A second interview was conducted from 10:27 a.m. until approximately 10:45 a.m. Defendant was again asked to explain his wounds, and whether he would consent to a search of his home and car. Pursuant to his consent, an officer searched his car and discovered two iron bars. He noticed a red substance on one of them, which a laboratory test later revealed was human blood. During the third interview, which began at 11:30 a.m. and lasted about 15 minutes, defendant was asked to display his hands. An officer noticed a mark on his left middle finger, which defendant claimed was caused by a splinter.

At 1:10 p.m. a fourth interview began, during which defendant was informed that an iron bar with blood on it was found in his car. Defendant stated that he was using the bar to pry off a battery cable when the car hood fell on him. He was then asked if he would submit to a medical examination, and defendant indicated that he would. He was transported to a medical center at 2 p.m., where he was requested to give head and public hair samples, and fingernail scrapings. The examination revealed scratches and bruises around defendant's neck, a bump on his head, and a bruise on his left middle finger. Defendant was then returned to the police station at 4 p.m. and placed in a lineup. The victim was unable to identify him as her assailant.

A final interview was conducted from 6 p.m. until 10:10 p.m., during which defendant admitted that he was in the victim's apartment and that he had sexual relations with her. However, he maintained that the relations were consensual and that he did not rape her. He further claimed that the victim was not injured when he left her apartment and he thought that any injuries she received resulted from her bumping into something. At the conclusion of the interview, defendant was formally charged. The statements he made during the course of the fifth interview were introduced into evidence at trial by the State.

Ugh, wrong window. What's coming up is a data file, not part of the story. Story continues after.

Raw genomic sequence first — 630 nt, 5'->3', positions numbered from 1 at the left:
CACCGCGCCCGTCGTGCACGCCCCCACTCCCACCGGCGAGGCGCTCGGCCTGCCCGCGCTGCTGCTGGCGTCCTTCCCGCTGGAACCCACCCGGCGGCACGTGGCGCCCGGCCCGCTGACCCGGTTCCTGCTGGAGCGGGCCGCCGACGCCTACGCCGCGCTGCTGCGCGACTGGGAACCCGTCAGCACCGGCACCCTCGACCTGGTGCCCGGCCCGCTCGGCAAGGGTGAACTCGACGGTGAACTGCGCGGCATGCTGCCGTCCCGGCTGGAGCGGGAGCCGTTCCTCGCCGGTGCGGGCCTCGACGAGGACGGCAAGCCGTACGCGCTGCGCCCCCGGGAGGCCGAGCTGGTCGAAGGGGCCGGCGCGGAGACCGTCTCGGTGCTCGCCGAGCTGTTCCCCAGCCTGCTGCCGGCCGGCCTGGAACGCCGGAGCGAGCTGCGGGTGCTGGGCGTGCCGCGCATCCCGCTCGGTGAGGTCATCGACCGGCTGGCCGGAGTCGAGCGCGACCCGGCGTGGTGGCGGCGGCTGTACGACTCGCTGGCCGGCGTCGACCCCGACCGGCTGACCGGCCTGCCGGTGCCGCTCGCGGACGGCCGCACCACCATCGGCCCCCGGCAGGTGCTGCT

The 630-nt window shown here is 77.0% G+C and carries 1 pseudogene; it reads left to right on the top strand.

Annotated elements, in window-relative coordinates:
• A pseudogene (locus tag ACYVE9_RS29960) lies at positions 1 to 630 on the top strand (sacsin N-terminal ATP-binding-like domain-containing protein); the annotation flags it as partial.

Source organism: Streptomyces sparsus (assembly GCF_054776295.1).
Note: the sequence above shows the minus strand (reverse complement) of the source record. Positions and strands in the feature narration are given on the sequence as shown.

Defendant, relying on Dunaway v. New York (1979), 442 U.S. 200, 60 L.Ed.2d 824, 99 S.Ct. 2248, argues that he was illegally seized when, without probable cause, he was interrogated at the police station at various times for a period of more than 12 hours. Since his admissions, it is argued, were the product of an unlawful detention, they should have been suppressed pursuant to defendant's motion. We agree that the circumstances of Dunaway are apposite to our case.

In Dunaway, the petitioner was transported by the police to the station house, where he was placed in an interrogation room and questioned. The court found that petitioner's detention for custodial interrogation was similar to that which accompanies a traditional arrest. It therefore concluded that he was seized within the meaning of the fourth amendment. Since the seizure was based on less than probable cause, it was held illegal.

Similarly, in the instant case, the defendant's detention resembled a traditional arrest, and the circumstances indicate that a reasonable person would not have believed he was free to leave. As previously noted, defendant was not questioned briefly at his residence. Rather, he was subjected to five different interviews at the police station and remained there from 9:30 a.m. until 10:10 p.m. He was consistently read his Miranda rights, which could indicate to a reasonable person that he was in custody on suspicion of criminal activity. The police officers, pursuant to defendant's consent, searched his home and car and confronted him with the fruits of that search. They requested that he submit to a medical examination, and transported him to a local clinic for that purpose. Upon returning to the police station, defendant was placed in a lineup. Although the victim was unable to identify him as her assailant, the defendant was not released but rather was questioned further ...